What Do Machinists Do?
Machinists are an integral part of the skilled trades, and are vital to ensuring that production of goods is possible around the nation. They are responsible for producing precision instruments and parts, as well as modifying, fabricating and repairing mechanical instruments as needed. If you choose to become a machinist, you may be required to apply your knowledge of metal properties, mechanics and machining procedures to maintain industrial machines or repair machine tools.
Machinists Skills and Abilities
To be a successful machinist, you should have the ability to think critically, and monitor the operation in progress to ensure that all is going as it should. This involves watching dials, gauges and other equipment for danger signs that something is amiss. When something is wrong, you need to be able to take appropriate action to return the project to working order. The job requires you to have extensive knowledge in mathematics, mechanics, the production and processing of raw materials, and design.Things like hand-eye coordination, steadiness of the arms and hands, and manual dexterity are essential abilities for machinists. You should also be able to repeatedly and quickly make adjustments to the controls of a machine or other equipment to ensure that precision positions are reached. This requires finger dexterity and mulilimb coordination.
If you become a machinist, you will be required to perform a wide variety of tasks across the industry, depending on your given assignments. You could be asked to machine parts to industry specifications, checks completed parts or units for defects, or maintain machine tools to ensure they are in complete working order. Other common duties include:
- Calculate tolerances or dimensions
- Precision machining operations
- Monitor machining process
- Fabricate products using sample parts, drawings or blueprints
- Diagnose malfunctions in machinery
All duties of a machinist revolve around gaining information, controlling processes and machines and determining how best to make decisions to solve problems.
Machinists Tools and Technology
Machinists abundantly use tools and technology to perform their daily tasks. As a machinist, you will have to know how to use analytical and scientific software, email, facilities management programs, and CAD and CAM software. You will also have to have an excellent knowledge of how to use calipers, boring machines, drill or radial drill presses and height gauges. A horizontal turning center is also a key piece of equipment for machinists.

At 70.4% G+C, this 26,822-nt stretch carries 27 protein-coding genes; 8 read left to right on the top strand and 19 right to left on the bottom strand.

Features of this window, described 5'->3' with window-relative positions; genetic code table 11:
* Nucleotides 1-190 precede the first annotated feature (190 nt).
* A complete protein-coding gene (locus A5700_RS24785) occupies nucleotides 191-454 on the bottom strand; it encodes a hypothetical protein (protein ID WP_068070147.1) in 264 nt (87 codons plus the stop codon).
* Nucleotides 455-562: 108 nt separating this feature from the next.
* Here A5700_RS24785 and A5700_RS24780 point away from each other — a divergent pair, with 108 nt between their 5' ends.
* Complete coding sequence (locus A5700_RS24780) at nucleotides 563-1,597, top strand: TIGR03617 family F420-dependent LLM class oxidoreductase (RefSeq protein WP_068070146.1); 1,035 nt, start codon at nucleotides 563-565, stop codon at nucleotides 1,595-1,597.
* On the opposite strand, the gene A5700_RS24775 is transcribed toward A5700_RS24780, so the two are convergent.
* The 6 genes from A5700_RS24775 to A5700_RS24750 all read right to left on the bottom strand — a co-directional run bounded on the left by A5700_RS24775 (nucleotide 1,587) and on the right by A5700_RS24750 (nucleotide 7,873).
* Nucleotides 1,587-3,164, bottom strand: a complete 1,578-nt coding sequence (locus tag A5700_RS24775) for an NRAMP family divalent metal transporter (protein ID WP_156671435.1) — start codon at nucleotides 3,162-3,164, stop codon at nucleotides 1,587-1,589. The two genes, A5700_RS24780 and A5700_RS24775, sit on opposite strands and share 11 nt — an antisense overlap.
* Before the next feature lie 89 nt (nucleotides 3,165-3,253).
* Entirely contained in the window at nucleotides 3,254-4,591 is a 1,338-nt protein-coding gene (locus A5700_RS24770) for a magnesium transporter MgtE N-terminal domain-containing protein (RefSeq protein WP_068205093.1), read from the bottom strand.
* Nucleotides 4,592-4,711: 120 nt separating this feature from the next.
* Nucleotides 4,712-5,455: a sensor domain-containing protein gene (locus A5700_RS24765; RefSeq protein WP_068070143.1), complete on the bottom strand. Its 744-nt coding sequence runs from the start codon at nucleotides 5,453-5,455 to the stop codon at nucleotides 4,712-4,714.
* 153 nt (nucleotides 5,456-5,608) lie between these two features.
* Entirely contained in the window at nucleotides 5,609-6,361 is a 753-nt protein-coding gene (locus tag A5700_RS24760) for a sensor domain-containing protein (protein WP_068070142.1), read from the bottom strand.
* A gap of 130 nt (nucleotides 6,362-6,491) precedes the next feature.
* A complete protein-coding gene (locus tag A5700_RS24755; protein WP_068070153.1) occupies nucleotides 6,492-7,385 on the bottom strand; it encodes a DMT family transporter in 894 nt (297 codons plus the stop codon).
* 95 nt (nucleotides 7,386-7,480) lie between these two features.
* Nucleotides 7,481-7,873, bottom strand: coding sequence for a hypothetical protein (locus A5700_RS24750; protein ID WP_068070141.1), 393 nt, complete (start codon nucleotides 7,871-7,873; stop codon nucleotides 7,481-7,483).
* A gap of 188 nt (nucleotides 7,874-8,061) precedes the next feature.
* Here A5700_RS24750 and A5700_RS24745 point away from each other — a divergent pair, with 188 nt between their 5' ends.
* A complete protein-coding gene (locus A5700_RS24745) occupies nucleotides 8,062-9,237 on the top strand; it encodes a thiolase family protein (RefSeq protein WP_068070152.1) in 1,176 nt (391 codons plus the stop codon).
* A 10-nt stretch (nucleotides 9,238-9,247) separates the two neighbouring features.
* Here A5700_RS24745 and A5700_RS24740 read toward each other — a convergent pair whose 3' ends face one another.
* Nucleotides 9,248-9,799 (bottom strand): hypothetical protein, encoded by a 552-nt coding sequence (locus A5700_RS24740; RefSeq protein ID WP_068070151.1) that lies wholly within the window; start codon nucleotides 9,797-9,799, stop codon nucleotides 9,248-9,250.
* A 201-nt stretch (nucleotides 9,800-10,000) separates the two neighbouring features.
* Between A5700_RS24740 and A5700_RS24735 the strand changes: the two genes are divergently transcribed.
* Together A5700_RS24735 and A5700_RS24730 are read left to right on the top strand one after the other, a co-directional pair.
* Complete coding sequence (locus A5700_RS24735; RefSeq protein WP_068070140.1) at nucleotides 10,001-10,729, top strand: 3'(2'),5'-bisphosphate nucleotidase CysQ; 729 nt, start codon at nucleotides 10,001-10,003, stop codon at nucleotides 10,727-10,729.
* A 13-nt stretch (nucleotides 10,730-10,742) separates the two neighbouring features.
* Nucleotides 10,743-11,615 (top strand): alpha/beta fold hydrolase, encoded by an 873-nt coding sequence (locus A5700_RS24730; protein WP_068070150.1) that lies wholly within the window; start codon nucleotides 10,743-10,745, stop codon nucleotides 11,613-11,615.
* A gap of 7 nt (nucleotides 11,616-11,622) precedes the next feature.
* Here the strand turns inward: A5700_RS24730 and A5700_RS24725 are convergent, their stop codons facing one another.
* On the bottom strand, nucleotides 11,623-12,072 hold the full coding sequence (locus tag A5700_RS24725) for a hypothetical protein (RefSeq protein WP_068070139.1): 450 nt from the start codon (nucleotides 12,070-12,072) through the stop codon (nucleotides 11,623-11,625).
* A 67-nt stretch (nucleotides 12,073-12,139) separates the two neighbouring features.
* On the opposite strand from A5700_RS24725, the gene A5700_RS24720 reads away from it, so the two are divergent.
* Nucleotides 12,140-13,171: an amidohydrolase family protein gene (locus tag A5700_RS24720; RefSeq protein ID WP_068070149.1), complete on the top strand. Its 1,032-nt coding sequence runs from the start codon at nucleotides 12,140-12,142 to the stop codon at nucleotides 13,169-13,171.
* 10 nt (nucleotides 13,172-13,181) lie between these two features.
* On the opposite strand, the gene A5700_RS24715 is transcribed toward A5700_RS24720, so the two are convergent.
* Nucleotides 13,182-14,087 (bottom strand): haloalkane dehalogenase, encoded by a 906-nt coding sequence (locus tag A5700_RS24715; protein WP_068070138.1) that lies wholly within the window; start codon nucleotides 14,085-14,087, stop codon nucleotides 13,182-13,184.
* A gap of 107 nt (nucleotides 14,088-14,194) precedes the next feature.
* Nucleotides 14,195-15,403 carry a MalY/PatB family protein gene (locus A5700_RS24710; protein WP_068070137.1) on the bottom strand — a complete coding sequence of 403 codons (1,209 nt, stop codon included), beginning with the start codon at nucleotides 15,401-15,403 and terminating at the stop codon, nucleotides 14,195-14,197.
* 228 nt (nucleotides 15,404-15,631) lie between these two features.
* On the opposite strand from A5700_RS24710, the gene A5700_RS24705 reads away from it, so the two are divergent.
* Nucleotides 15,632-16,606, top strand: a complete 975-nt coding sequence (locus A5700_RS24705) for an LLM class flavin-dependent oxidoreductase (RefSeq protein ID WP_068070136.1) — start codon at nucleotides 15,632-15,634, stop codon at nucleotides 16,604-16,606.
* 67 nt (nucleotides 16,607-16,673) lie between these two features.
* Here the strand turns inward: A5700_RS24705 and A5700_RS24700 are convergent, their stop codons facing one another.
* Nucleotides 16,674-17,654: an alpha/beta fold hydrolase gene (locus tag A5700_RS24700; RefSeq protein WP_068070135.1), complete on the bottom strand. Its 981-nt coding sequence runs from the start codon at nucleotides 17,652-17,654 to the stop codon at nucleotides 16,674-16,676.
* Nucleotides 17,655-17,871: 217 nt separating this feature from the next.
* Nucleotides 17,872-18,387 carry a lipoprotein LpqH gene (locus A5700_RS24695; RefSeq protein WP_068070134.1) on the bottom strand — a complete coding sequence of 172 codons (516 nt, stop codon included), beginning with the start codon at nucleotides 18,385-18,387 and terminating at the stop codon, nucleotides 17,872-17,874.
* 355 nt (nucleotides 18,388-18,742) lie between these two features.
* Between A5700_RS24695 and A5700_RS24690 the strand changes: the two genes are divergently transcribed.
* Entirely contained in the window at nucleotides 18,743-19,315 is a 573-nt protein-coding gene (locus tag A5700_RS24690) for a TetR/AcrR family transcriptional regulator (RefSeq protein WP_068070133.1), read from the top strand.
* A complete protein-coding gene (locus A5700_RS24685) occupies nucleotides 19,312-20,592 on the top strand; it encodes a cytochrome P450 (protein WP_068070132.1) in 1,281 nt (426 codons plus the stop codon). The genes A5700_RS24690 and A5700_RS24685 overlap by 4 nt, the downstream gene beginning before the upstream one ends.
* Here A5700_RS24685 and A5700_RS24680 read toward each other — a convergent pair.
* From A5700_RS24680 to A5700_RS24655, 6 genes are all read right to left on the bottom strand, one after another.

Education and Training for Machinists
To become a highly qualified machinist, you will need to enter a Machine Shop Technology/Assistant or Machine Tool Technology/Machinist program after receiving a high school diploma or its equivalent. These programs offer on-the-job training, or apprenticeships, so you can get your education and job experience at the same time. There are few alternative routes into the field, so the traditional path is ideal for all who want to pursue this career. Few machinists go on to pursue associate or college degrees because skilled training within a program or apprenticeship makes any further education unnecessary for success in the field.
Experienced machinists can make a very good living. Wages begin at around $24,600 a year, but the median worker averages around $40,000 a year. If you become one of the top 10% of your field, you can expect to make around $60,700 a year.
Machinists Jobs by Geography
The states with the greatest number of machinists include Texas, Michigan, Ohio, Illinois and California. However, those in the industry who receive the highest median wage in the nation work in Hawaii, Alaska and the District of Columbia. Most workers find employment in machine shops and metalworking machinery manufacturing, although a small amount find successful positions in the manufacturing of motor vehicle parts or the production of parts for the aerospace industry.